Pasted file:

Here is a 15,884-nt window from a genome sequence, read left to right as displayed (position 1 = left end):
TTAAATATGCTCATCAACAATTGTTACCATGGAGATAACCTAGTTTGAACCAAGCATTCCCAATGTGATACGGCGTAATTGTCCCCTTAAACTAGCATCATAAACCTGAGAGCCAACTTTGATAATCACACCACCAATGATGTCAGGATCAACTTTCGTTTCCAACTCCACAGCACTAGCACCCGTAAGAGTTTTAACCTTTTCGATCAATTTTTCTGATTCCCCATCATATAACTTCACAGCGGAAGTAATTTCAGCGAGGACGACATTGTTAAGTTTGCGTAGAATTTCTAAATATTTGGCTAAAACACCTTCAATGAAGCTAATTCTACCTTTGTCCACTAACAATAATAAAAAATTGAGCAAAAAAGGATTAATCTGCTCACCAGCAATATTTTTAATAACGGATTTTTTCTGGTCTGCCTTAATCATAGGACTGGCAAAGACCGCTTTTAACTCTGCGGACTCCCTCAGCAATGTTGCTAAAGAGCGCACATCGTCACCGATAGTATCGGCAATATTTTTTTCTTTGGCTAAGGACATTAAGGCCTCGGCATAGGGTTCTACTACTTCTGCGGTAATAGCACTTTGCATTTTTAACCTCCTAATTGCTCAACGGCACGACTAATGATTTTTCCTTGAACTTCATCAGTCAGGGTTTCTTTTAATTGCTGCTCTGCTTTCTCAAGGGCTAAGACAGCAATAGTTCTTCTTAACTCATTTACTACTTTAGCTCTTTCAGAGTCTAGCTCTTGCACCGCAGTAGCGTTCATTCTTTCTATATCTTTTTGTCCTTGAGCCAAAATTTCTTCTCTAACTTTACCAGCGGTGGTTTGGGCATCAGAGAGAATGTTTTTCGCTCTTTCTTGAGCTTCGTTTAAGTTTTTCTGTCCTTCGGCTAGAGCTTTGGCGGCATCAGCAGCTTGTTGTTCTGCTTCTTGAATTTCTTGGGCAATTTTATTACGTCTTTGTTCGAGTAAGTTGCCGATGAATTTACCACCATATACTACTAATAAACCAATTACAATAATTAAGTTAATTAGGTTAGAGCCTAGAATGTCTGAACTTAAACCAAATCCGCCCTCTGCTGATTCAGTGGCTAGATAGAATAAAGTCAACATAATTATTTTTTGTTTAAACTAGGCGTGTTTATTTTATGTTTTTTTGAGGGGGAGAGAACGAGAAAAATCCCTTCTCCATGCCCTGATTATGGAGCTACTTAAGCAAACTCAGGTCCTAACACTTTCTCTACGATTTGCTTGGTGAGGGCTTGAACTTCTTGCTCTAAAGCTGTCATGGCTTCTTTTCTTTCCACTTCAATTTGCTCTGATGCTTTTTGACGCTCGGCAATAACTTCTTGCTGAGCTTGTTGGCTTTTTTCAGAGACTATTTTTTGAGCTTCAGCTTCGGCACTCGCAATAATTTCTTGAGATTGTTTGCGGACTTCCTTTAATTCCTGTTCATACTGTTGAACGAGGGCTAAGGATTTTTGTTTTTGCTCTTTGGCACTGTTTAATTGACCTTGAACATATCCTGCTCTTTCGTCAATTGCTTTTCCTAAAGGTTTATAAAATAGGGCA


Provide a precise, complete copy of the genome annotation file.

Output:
Here is a 15,884-nt window from a genome sequence, read left to right as displayed (position 1 = left end):
TTAAATATGCTCATCAACAATTGTTACCATGGAGATAACCTAGTTTGAACCAAGCATTCCCAATGTGATACGGCGTAATTGTCCCCTTAAACTAGCATCATAAACCTGAGAGCCAACTTTGATAATCACACCACCAATGATGTCAGGATCAACTTTCGTTTCCAACTCCACAGCACTAGCACCCGTAAGAGTTTTAACCTTTTCGATCAATTTTTCTGATTCCCCATCATATAACTTCACAGCGGAAGTAATTTCAGCGAGGACGACATTGTTAAGTTTGCGTAGAATTTCTAAATATTTGGCTAAAACACCTTCAATGAAGCTAATTCTACCTTTGTCCACTAACAATAATAAAAAATTGAGCAAAAAAGGATTAATCTGCTCACCAGCAATATTTTTAATAACGGATTTTTTCTGGTCTGCCTTAATCATAGGACTGGCAAAGACCGCTTTTAACTCTGCGGACTCCCTCAGCAATGTTGCTAAAGAGCGCACATCGTCACCGATAGTATCGGCAATATTTTTTTCTTTGGCTAAGGACATTAAGGCCTCGGCATAGGGTTCTACTACTTCTGCGGTAATAGCACTTTGCATTTTTAACCTCCTAATTGCTCAACGGCACGACTAATGATTTTTCCTTGAACTTCATCAGTCAGGGTTTCTTTTAATTGCTGCTCTGCTTTCTCAAGGGCTAAGACAGCAATAGTTCTTCTTAACTCATTTACTACTTTAGCTCTTTCAGAGTCTAGCTCTTGCACCGCAGTAGCGTTCATTCTTTCTATATCTTTTTGTCCTTGAGCCAAAATTTCTTCTCTAACTTTACCAGCGGTGGTTTGGGCATCAGAGAGAATGTTTTTCGCTCTTTCTTGAGCTTCGTTTAAGTTTTTCTGTCCTTCGGCTAGAGCTTTGGCGGCATCAGCAGCTTGTTGTTCTGCTTCTTGAATTTCTTGGGCAATTTTATTACGTCTTTGTTCGAGTAAGTTGCCGATGAATTTACCACCATATACTACTAATAAACCAATTACAATAATTAAGTTAATTAGGTTAGAGCCTAGAATGTCTGAACTTAAACCAAATCCGCCCTCTGCTGATTCAGTGGCTAGATAGAATAAAGTCAACATAATTATTTTTTGTTTAAACTAGGCGTGTTTATTTTATGTTTTTTTGAGGGGGAGAGAACGAGAAAAATCCCTTCTCCATGCCCTGATTATGGAGCTACTTAAGCAAACTCAGGTCCTAACACTTTCTCTACGATTTGCTTGGTGAGGGCTTGAACTTCTTGCTCTAAAGCTGTCATGGCTTCTTTTCTTTCCACTTCAATTTGCTCTGATGCTTTTTGACGCTCGGCAATAACTTCTTGCTGAGCTTGTTGGCTTTTTTCAGAGACTATTTTTTGAGCTTCAGCTTCGGCACTCGCAATAATTTCTTGAGATTGTTTGCGGACTTCCTTTAATTCCTGTTCATACTGTTGAACGAGGGCTAAGGATTTTTGTTTTTGCTCTTTGGCACTGTTTAATTGACCTTGAACATATCCTGCTCTTTCGTCAATTGCTTTTCCTAAAGGTTTATAAAATAGGGCA